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Owl pellet research – Bath Spa University

Having a hoot at Newton Park


Having a hoot at Newton Park

Tuesday, 12 March, 2024

With British Science Week (8-17 March) in full flow, we’re highlighting some of the amazing projects that are happening on-campus, with this particular story giving students plenty to sink their talons into. 

Bath Spa University Wildlife Conservation students have teamed up with The Bird of Prey Project to examine owl pellets in order to identify small mammal prey.  

Newton Park is home to a number of barn owls and this research is key in understanding their behaviours and dietary requirements. In the research, students examined skulls found in the owl pellets to identify the most common type of prey. 

A student holds a tiny rodent skull found in an owl pellet

The findings discovered the most common type of prey was a field vole, closely followed by a wood mouse, pygmy shrew and bank vole.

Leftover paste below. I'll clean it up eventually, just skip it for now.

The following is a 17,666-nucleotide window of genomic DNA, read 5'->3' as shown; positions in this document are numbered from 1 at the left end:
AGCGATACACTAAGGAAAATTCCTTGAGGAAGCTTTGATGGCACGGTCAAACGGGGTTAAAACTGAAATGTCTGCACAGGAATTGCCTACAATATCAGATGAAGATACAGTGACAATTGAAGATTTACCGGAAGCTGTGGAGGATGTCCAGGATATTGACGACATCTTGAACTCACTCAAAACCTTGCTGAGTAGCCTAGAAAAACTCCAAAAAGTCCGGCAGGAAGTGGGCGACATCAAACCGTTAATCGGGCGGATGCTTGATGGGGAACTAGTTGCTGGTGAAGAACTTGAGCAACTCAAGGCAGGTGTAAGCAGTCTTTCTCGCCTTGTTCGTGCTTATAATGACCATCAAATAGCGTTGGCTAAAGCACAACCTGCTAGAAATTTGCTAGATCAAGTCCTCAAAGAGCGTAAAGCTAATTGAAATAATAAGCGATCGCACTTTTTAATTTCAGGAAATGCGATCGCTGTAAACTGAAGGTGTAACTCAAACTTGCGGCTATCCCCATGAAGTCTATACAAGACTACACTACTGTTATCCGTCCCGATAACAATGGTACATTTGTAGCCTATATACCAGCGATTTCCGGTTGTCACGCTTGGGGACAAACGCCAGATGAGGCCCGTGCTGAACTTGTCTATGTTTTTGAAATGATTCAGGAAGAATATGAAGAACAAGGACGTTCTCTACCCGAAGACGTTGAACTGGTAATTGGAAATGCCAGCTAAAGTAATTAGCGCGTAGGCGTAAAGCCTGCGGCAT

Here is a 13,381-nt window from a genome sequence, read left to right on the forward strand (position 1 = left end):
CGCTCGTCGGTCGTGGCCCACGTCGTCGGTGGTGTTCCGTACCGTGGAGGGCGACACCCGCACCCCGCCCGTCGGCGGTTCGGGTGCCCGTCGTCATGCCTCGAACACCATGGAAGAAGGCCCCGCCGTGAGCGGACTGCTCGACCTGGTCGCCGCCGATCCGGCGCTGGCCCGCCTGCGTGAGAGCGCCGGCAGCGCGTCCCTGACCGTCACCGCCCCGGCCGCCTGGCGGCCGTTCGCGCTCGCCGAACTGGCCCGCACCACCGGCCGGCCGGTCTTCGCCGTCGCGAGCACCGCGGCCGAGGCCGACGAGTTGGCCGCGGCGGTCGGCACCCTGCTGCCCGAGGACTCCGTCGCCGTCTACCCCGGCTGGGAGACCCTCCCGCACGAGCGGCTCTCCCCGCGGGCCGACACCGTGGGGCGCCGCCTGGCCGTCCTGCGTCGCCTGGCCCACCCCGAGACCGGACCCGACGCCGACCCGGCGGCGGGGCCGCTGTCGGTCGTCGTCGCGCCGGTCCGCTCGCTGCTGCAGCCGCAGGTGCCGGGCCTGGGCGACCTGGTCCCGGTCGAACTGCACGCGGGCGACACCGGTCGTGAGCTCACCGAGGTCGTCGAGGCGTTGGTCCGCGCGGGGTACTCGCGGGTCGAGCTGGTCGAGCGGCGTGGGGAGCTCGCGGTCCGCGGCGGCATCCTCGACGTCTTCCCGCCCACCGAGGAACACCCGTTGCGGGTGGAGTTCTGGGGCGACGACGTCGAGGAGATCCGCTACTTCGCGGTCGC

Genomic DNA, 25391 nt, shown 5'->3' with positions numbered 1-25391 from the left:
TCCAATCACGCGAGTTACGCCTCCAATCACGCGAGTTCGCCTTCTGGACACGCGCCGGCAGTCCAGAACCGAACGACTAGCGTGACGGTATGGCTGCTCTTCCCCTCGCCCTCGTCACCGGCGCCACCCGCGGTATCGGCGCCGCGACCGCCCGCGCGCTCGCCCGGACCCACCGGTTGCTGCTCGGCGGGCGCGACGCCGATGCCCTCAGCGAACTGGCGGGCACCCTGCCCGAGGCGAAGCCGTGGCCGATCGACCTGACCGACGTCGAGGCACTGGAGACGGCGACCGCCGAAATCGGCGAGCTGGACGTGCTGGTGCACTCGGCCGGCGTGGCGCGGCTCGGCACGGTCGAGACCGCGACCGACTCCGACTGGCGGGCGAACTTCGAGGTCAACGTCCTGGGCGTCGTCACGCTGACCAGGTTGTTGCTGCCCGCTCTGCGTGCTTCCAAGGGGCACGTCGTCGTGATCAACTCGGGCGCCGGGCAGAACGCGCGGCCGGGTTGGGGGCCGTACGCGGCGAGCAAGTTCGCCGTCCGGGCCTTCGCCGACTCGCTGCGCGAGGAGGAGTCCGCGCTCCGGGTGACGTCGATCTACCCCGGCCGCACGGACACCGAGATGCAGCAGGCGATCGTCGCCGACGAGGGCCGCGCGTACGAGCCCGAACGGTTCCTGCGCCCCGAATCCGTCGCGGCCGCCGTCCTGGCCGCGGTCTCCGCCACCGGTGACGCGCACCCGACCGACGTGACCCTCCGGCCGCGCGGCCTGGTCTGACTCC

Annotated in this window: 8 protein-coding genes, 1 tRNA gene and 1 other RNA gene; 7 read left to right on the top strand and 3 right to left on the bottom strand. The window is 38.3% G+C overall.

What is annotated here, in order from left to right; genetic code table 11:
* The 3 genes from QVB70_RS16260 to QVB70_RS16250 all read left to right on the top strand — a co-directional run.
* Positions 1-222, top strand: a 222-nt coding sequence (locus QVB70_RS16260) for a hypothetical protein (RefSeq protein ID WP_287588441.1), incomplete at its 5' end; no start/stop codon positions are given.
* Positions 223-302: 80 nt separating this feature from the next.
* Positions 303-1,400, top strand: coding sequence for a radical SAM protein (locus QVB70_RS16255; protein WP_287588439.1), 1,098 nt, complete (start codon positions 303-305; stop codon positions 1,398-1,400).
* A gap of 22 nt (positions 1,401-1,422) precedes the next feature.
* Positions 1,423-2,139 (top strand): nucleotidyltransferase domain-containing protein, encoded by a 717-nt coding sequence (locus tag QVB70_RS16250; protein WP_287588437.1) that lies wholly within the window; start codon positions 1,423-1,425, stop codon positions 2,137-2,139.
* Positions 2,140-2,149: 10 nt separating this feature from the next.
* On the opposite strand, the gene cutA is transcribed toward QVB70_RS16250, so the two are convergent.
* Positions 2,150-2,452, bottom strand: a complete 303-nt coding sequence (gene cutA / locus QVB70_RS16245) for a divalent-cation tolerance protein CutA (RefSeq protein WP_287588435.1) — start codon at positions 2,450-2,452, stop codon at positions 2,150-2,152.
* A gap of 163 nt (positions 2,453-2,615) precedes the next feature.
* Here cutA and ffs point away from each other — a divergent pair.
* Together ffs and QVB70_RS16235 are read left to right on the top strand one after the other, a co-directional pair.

Ralph Thompson, Senior Lecturer in Zoology, spoke of the importance of the research: 

Identifying the bones found in owl pellets tells us what they have been eating. This is not only useful for understanding the behaviour of the owls, but also the abundance and diversity of small mammals in the area. We can effectively use the owls to sample the mammals for us, giving us an indication of the overall habitat health. 

Far from winging it for this particular research project, heads will continue to turn in the coming weeks and months with many of the findings being used by the students in further identification tasks. 

The pellets were provided by The Bird of Prey Project, an organisation that the University continues to work closely with to provide students with real-world experiences of conservation work, and in return help the falconry answer some of the interesting research questions they might have. 

The Bird of Prey Project is based in nearby Newton St. Loe and aims to benefit both wild and captive birds of prey through conservation, education and rehabilitation. 

Our Newton Park campus is home to many different wildlife species, varying from owls and bats to swans and badgers. For Wildlife Conservation students, Newton Park is the perfect place to engage in practical study and learn about different ecosystems, animals and plants. 

Find out more about the School of Sciences at Bath Spa University.

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